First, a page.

With the 10th anniversary of Sunshine Week, a couple of themes become apparent in a review of pending state legislation affecting the public’s right to know.
First, the rush to equip police officers with body cameras throws new light on the long-running tension between privacy rights and public-access rights.
Current Oklahoma law, for example, makes police audio and video recordings public, with limited exceptions, but an attempt to gut the law in this year’s legislative session sparked an outcry from open-government advocates. Now, proponents of restricting access and supporters of openness are negotiating a compromise, according to The Associated Press.
Lawmakers, police, prosecutors and open-government advocates in Utah and Washington also are grappling with trying to balance privacy concerns and the public’s right to hold law enforcement accountable.
The second theme that emerges from pending legislation also involves the double-edged gift of technology.
Technology makes it easier for officials to respond to public records requests because electronic documents can be quickly gathered and emailed to the requester.
But technology makes it harder for officials when responding to a request for, say, three years worth of emails because state access laws typically require short turnarounds on responses.
In Arkansas, for example, county officials are seeking to amend the state’s Freedom of Information Act to allow a records custodian to take up to 14 days to fulfill a records request if the official determine the request is “unduly burdensome.”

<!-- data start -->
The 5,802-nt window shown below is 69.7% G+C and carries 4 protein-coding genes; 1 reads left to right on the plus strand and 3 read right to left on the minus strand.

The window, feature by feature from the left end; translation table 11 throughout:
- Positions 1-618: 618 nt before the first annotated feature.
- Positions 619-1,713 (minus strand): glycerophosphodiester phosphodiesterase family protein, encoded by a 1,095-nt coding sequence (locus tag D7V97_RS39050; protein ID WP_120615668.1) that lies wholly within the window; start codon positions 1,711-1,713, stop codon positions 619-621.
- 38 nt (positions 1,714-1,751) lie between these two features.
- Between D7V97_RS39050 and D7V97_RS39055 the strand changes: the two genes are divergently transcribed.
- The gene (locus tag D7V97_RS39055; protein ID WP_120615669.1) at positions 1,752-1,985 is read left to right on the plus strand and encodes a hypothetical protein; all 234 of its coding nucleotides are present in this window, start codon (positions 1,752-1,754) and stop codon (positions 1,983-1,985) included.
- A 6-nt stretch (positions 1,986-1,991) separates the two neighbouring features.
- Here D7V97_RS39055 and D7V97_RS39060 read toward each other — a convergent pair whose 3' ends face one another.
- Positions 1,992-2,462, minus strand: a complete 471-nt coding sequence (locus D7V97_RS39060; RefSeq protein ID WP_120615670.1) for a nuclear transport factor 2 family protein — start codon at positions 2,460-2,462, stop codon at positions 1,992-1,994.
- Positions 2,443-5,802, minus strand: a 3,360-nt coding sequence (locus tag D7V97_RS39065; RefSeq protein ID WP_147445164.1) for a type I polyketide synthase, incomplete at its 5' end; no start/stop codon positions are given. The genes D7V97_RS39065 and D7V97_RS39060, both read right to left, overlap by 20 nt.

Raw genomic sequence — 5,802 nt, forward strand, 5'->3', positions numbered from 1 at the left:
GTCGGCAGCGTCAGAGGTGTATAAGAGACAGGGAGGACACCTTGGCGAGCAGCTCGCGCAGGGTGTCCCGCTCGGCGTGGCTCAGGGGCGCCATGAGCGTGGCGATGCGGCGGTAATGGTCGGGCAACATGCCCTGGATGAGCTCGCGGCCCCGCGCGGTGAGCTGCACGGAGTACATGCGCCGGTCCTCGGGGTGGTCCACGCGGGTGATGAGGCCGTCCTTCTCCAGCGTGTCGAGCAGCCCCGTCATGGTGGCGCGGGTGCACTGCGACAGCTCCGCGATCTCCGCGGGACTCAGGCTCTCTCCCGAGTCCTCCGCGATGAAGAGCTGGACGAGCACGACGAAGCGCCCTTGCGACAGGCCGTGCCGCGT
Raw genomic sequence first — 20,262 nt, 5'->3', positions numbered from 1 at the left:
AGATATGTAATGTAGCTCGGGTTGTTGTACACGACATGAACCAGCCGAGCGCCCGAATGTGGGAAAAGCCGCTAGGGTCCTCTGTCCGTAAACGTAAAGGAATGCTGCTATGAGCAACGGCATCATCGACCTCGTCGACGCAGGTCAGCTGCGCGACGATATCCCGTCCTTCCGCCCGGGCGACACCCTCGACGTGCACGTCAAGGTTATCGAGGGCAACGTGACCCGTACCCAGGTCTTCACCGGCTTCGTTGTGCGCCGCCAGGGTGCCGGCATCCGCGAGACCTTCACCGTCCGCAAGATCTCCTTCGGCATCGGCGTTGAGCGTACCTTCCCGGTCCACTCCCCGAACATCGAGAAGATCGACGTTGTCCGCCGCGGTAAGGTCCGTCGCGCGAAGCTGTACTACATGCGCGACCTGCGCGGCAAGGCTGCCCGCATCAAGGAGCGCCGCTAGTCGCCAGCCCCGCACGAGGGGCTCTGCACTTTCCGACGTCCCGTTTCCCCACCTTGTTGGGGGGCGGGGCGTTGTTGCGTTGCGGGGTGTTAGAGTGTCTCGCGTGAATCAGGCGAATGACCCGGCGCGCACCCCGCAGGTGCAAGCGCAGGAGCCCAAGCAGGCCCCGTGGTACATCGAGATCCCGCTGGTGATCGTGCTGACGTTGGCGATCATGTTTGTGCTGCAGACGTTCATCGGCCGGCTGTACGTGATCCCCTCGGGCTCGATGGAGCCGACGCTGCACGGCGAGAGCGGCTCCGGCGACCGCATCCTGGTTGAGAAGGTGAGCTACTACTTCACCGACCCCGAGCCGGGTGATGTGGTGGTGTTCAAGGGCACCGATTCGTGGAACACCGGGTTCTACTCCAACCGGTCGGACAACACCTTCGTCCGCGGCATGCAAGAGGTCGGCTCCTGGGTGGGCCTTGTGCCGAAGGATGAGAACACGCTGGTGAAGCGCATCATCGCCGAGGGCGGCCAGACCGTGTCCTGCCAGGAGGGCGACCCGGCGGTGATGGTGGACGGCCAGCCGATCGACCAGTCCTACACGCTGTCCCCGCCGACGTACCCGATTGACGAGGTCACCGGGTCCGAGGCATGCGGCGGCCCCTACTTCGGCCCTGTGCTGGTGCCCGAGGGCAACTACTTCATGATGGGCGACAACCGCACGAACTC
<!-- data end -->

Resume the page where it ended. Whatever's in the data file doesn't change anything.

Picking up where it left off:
The officials said voluminous requests from a handful of requesters – not journalists – make it impossible to meet the FOIA’s current requirement that records be made immediately available or within three days if the records are in use or in storage.
The officials said a very few requesters ask for records that require them to “substantially and unreasonably divert” their staffs from the regular duties. These requests verge on harassment, the officials say, and the requesters don’t respond to the kind of negotiations for more time that most journalists accept.
The law prohibits public agencies from charging records requesters for staff time to find, retrieve or copy the records. Agencies are allowed to charge the actual cost of copying the records.
The state FOI Coalition has asked the officials to withdraw their bill and work with coalition members to arrive at a mutually acceptable solution.
In other states, pending legislation seeks to put other stumbling blocks in the way of citizens who want access to public records, especially large requests.
In New Hampshire, a letter writing effort by the New England chapter of the Society of Professional Journalists helped table indefinitely a bill that would allow state agencies to charge an upfront fee for access to most public documents.
The New Hampshire bill would allow an agency to charge for the labor to retrieve and copy records, including the time spent redacting exempt information. The agency then could provide a requester an estimate of the time needed to respond and the cost.
The legislation also would allow the agency to require the requester to pay all or part of the cost before retrieving or copying the records.
“The bill, if passed, would impede not only the media’s, but the taxpaying public’s ability to hold their elected representatives and public servants [accountable],” said a statement from New England SPJ President Danielle McLean and SPJ Region 1 Director Rebecca Baker.